Saturday, September 22, 2012

Washington's teeth ... not for the squeamish

One of several sets of Washington's false teeth
Despite his efforts to take care of his teeth throughout his life, George Washington had only a single remaining natural tooth by the time he was inaugurated as U.S. president in 1798, according to several of his biographers. By that time, he also had his first set of full dentures, made by dentist John Greenwood, who had previously also supplied him with partial dentures that hooked to his natural teeth. All of these various sets of false teeth were made primarily of a base carved from hippopotamus ivory, into which human or cow teeth were attached. Small screws and springs were also part of these state-of-the-art 18th century dentures.

Washington’s apparently ongoing, painful problems with his teeth and these dental contraptions over many years – issues that thankfully do not confront so many Americans today – are noted in several letters he wrote. For example, at least as early as May 1781 he wrote to another dentist, John Baker, seeking his help: 

Sir, A day or two ago I requested Col. Harrison to apply to you for a pair of Pincers to fasten the wire of my teeth.  I hope you furnished him with them. I now wish you would send me one of your scrapers as my teeth stand in need of cleaning, and I have little prospect of being in Philadelph. soon.It will come very safe by the Post & in return, the money shall be sent so soon as I know the cost of it. I am Sir Yr Very Hble Serv.  G. Washington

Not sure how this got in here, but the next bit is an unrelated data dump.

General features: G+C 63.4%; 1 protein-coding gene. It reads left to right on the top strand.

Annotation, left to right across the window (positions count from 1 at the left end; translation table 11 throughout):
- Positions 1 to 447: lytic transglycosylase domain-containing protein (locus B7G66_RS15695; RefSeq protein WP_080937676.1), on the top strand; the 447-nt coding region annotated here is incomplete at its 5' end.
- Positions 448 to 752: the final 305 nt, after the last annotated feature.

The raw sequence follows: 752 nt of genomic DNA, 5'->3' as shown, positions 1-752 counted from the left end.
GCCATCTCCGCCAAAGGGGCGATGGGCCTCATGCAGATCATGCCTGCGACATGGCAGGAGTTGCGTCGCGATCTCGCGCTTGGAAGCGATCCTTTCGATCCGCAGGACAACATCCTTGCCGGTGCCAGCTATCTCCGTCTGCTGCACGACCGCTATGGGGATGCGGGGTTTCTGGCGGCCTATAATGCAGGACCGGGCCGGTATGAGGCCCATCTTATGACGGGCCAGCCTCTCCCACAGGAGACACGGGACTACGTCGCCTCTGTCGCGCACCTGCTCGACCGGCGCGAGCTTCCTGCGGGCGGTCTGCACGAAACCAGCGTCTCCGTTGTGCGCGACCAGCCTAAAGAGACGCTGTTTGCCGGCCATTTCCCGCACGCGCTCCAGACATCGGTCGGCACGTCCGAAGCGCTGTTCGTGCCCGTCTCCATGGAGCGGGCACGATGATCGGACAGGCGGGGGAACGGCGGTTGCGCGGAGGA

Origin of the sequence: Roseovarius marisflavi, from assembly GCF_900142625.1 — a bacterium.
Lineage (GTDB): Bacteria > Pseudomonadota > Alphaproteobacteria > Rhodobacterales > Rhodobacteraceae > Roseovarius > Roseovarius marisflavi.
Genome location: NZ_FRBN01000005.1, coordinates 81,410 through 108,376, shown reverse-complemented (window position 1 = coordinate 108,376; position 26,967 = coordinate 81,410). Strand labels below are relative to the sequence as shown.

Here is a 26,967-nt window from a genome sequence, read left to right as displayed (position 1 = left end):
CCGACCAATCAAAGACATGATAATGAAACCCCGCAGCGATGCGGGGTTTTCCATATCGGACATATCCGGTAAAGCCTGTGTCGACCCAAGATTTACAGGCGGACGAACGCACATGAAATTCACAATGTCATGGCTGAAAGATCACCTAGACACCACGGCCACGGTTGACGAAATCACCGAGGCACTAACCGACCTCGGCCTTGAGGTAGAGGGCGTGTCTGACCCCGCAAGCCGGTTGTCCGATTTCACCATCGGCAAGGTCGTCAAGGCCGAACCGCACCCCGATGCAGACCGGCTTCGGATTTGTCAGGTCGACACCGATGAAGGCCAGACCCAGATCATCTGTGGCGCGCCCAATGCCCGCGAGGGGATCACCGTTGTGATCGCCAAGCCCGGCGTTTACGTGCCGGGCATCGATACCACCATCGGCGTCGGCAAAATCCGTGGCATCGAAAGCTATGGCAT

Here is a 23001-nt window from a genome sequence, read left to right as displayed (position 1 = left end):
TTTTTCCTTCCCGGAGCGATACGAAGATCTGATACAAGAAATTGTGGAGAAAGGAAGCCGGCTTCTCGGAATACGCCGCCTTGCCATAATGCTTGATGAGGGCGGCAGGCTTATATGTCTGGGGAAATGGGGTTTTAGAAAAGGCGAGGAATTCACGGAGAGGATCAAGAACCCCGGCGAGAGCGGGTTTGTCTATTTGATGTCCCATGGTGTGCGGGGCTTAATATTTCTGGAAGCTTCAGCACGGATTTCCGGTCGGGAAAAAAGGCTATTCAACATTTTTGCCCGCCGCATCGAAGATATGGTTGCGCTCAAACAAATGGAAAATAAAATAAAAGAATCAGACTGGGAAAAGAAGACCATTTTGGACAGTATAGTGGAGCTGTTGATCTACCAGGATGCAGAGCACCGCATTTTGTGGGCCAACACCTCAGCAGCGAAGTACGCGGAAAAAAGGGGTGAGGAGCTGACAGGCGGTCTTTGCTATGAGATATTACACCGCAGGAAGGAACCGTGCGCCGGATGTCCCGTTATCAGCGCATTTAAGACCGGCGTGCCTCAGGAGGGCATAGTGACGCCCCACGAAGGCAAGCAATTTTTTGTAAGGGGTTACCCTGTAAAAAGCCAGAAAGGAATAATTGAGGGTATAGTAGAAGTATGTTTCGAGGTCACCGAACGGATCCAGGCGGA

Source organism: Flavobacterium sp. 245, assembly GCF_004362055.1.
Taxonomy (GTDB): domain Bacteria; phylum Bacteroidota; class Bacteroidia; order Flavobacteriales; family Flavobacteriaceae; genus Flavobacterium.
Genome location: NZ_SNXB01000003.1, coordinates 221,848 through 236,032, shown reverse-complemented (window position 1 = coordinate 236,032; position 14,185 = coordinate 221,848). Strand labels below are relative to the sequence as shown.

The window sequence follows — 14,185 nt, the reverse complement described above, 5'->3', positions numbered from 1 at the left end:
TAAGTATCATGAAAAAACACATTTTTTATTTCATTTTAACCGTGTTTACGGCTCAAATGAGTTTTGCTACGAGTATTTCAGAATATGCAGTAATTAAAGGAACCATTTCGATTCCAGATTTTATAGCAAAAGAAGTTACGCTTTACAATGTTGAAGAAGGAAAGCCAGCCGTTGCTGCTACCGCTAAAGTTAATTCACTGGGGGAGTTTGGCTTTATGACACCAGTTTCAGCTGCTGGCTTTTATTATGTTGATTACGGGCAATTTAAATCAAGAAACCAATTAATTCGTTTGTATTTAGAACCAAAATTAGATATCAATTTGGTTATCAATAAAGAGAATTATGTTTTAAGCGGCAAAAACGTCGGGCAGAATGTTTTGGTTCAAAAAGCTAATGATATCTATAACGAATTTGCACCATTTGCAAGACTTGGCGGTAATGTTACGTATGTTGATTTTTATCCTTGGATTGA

In another letter, to the dentist Greenwood and dated February 20, 1795, Washington offers his thanks for a new set  (his first complete set?) of false teeth and writes that he is enclosing $60 in payment:

Washington, with dentures seemingly in place,
in portrait by Gilbert Stuart
Sir, Your last letter, with its accompaniment, came safe to my hands on tuesday last. Enclosed you will receive sixty dollars in Bank notes of the United States. In addition to which, I pray you to accept my thanks for the ready attention which you have at all times, paid to my requests, and that you will believe me to be, with esteem, Sir … Your very Hble Serv. G. Washington

The $60 cost of those dentures was quite a sum in the late 18th century. In today’s dollars, that amount would be roughly equivalent to $1,090.

Portraits of Washington as an older man are notable for the puffy, slightly distorted appearance of his cheeks and lips, which many historians have attributed to his false teeth. But you have to wonder if … or why … he would have kept them inside his closed mouth, which couldn’t have been comfortable, for the many hours that he stood or sat still for a portrait. Was it that his lips and cheeks would have looked even worse if he not worn his dentures in place of his nonexistent natural teeth?


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